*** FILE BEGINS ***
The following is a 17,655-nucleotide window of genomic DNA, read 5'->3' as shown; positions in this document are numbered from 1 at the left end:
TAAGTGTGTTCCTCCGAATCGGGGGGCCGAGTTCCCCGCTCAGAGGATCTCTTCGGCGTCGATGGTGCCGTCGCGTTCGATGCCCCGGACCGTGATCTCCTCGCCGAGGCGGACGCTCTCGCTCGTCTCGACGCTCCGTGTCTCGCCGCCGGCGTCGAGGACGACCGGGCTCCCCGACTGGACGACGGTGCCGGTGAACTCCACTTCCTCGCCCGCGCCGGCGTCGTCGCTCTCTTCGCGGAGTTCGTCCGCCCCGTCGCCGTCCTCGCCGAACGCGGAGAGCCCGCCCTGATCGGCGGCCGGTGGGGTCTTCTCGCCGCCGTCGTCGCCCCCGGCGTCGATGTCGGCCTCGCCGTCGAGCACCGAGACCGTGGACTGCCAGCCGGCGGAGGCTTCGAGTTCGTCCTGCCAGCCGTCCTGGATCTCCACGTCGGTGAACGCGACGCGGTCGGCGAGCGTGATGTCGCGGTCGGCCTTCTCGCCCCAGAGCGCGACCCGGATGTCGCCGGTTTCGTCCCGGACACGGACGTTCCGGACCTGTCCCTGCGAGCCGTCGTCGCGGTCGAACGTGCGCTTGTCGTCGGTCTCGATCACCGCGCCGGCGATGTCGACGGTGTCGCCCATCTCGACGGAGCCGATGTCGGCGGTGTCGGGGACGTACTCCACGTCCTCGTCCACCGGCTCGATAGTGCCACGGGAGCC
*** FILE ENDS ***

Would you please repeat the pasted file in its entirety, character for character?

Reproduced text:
The following is a 17,655-nucleotide window of genomic DNA, read 5'->3' as shown; positions in this document are numbered from 1 at the left end:
TAAGTGTGTTCCTCCGAATCGGGGGGCCGAGTTCCCCGCTCAGAGGATCTCTTCGGCGTCGATGGTGCCGTCGCGTTCGATGCCCCGGACCGTGATCTCCTCGCCGAGGCGGACGCTCTCGCTCGTCTCGACGCTCCGTGTCTCGCCGCCGGCGTCGAGGACGACCGGGCTCCCCGACTGGACGACGGTGCCGGTGAACTCCACTTCCTCGCCCGCGCCGGCGTCGTCGCTCTCTTCGCGGAGTTCGTCCGCCCCGTCGCCGTCCTCGCCGAACGCGGAGAGCCCGCCCTGATCGGCGGCCGGTGGGGTCTTCTCGCCGCCGTCGTCGCCCCCGGCGTCGATGTCGGCCTCGCCGTCGAGCACCGAGACCGTGGACTGCCAGCCGGCGGAGGCTTCGAGTTCGTCCTGCCAGCCGTCCTGGATCTCCACGTCGGTGAACGCGACGCGGTCGGCGAGCGTGATGTCGCGGTCGGCCTTCTCGCCCCAGAGCGCGACCCGGATGTCGCCGGTTTCGTCCCGGACACGGACGTTCCGGACCTGTCCCTGCGAGCCGTCGTCGCGGTCGAACGTGCGCTTGTCGTCGGTCTCGATCACCGCGCCGGCGATGTCGACGGTGTCGCCCATCTCGACGGAGCCGATGTCGGCGGTGTCGGGGACGTACTCCACGTCCTCGTCCACCGGCTCGATAGTGCCACGGGAGCC